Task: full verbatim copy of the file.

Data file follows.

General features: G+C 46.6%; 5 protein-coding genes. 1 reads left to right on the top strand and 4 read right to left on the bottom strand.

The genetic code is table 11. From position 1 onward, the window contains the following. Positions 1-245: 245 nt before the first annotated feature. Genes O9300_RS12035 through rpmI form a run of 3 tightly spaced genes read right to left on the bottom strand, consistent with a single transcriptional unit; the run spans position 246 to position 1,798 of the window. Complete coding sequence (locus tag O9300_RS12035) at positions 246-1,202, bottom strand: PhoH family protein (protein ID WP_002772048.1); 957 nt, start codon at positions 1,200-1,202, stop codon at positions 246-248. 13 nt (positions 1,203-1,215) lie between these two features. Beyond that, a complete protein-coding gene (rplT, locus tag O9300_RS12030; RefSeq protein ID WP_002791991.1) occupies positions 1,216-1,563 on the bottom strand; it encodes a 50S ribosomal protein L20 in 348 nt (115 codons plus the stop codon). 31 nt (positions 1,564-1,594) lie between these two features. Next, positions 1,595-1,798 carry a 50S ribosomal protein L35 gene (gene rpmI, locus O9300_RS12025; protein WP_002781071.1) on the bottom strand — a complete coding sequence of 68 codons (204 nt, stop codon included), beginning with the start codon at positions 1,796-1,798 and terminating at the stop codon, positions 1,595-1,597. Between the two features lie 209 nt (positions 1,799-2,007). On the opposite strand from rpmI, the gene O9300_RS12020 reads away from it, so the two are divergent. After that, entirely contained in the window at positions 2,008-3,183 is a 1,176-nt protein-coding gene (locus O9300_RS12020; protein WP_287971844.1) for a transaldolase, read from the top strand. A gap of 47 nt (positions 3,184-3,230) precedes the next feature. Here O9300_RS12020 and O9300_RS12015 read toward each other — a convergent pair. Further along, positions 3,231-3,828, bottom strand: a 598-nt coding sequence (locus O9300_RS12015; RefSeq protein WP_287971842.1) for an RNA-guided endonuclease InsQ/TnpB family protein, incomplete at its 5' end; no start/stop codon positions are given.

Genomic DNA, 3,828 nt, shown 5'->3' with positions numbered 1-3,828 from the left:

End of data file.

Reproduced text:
General features: G+C 46.6%; 5 protein-coding genes. 1 reads left to right on the top strand and 4 read right to left on the bottom strand.

The genetic code is table 11. From position 1 onward, the window contains the following. Positions 1-245: 245 nt before the first annotated feature. Genes O9300_RS12035 through rpmI form a run of 3 tightly spaced genes read right to left on the bottom strand, consistent with a single transcriptional unit; the run spans position 246 to position 1,798 of the window. Complete coding sequence (locus tag O9300_RS12035) at positions 246-1,202, bottom strand: PhoH family protein (protein ID WP_002772048.1); 957 nt, start codon at positions 1,200-1,202, stop codon at positions 246-248. 13 nt (positions 1,203-1,215) lie between these two features. Beyond that, a complete protein-coding gene (rplT, locus tag O9300_RS12030; RefSeq protein ID WP_002791991.1) occupies positions 1,216-1,563 on the bottom strand; it encodes a 50S ribosomal protein L20 in 348 nt (115 codons plus the stop codon). 31 nt (positions 1,564-1,594) lie between these two features. Next, positions 1,595-1,798 carry a 50S ribosomal protein L35 gene (gene rpmI, locus O9300_RS12025; protein WP_002781071.1) on the bottom strand — a complete coding sequence of 68 codons (204 nt, stop codon included), beginning with the start codon at positions 1,796-1,798 and terminating at the stop codon, positions 1,595-1,597. Between the two features lie 209 nt (positions 1,799-2,007). On the opposite strand from rpmI, the gene O9300_RS12020 reads away from it, so the two are divergent. After that, entirely contained in the window at positions 2,008-3,183 is a 1,176-nt protein-coding gene (locus O9300_RS12020; protein WP_287971844.1) for a transaldolase, read from the top strand. A gap of 47 nt (positions 3,184-3,230) precedes the next feature. Here O9300_RS12020 and O9300_RS12015 read toward each other — a convergent pair. Further along, positions 3,231-3,828, bottom strand: a 598-nt coding sequence (locus O9300_RS12015; RefSeq protein WP_287971842.1) for an RNA-guided endonuclease InsQ/TnpB family protein, incomplete at its 5' end; no start/stop codon positions are given.

Genomic DNA, 3,828 nt, shown 5'->3' with positions numbered 1-3,828 from the left: